Yazmine: Hey, James! Lockdown 2 has been less of a nuisance than Lockdown 1 so far. I’m still at work, so not much has changed for me! A pain we can’t rehearse or record properly, but we’re hoping to be free December 2nd!

Ryan: Lockdown 2 has been a period of adjustability for me to be honest! Being under lockdown is not ideal but being able to adjust to circumstances is key.

Indigo: It’s been painful, just as musicians were starting to get gigs again! Luckily, we’ve still got a couple of function gigs lined up in 2021.

J: So for those only just finding out about you, tell us a bit about the music you’ve set out to create.

Yazmine: We write wacky, funk tunes with elements from 70s disco, neo-soul and classic rock. Expect rhythmic keys, groovy bass, sharp beats, lavish solos and cheeky lyrics! Everyone so far has had a different interpretation, so we’re calling it ‘neo-funk’!

J: Have most of you been in bands in the past, or is your first experience writing with other musicians?

Yazmine: Yes, we’re all pretty experienced musicians. I’ve been in jazz bands, orchestras and rock bands during my time at school and college! I also write solo stuff but FAZE is obviously my favourite 😉

Ryan: I have worked with quite a few bands in the past – my main role is behind the kit though!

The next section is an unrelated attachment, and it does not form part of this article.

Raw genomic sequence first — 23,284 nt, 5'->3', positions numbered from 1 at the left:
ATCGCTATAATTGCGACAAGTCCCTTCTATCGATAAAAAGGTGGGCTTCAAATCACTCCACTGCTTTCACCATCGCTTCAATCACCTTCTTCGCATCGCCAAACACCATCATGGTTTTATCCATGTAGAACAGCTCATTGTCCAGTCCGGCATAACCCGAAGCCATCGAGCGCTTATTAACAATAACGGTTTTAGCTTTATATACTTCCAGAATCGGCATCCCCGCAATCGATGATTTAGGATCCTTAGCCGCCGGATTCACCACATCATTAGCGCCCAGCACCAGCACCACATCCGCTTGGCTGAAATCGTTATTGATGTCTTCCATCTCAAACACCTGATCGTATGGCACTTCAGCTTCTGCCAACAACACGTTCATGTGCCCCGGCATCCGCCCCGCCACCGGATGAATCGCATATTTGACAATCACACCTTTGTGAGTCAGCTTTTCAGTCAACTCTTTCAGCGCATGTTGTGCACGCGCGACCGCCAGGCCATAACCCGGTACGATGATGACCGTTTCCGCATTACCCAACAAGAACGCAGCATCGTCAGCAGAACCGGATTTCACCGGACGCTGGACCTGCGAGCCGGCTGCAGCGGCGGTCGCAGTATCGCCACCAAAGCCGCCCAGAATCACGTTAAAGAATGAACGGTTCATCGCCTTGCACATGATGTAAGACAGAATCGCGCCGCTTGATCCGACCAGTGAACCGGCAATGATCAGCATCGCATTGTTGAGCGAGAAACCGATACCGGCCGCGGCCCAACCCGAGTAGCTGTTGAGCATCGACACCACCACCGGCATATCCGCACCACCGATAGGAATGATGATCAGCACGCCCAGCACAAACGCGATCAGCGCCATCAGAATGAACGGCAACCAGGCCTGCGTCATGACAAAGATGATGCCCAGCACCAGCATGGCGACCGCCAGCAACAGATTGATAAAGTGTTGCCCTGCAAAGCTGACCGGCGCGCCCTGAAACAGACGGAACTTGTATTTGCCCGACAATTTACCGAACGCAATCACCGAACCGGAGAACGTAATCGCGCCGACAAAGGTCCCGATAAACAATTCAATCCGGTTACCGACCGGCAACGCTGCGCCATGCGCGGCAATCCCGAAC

Indigo: Yep, I started with youth jazz bands, and I’m now playing with many bands of many genres, including neo-soul, blues and big band jazz.

J: A big question; Why do you all enjoy playing ‘neo-funk’? What was it that inspired you so much that you just had to form a band?

Johnny: Neo-funk is something fresh and exciting. It’s not a well-known genre yet, but we’re setting out to change that!

Ryan: Neo-funk is a fusion of some of my favourite genres which also allows room for a lot of creativity – especially from a drumming perspective. When the opportunity came around to join FAZE, I was excited to get on board.

Yazmine: I got inspired to form a band whilst I was at college, I wanted to get into function work and started a band with some of my mates at school. We all got pretty busy, and the function work fell through so I thought ‘Screw it! Let’s meet some new people’. I downloaded this app Vampr which is basically Tinder for musicians, I met Ryan first, he had some crazy drumming riffs on his page and lived nearby, so we set up a rehearsal, and the rest is history- haha!

J: How would you all describe your music taste, was it tricky finding people who wanted to write in the same sort of style?

Yazmine: I think we’re all heavily influenced by R&B, Gospel, Jazz, Funkadelic and Disco tunes – it was very lucky that we all connected so quickly and had that in common. I grew up listening to CHIC, Parliament, Jackson 5, Erykah Badu and D’Angelo, and I love them all so much. When you’ve heard so much fantastic music, I think you become like a sponge and just soak it all in! The tunes just came bursting out when we started jamming together.

J: So tell me, how does a band even go about recording and releasing their first single in lockdown? Has it been harder/easier?

Ryan: It isn’t the most straightforward process, but we’ve all had to adjust to new ways of doing things. It would ideally be a lot easier without restrictions!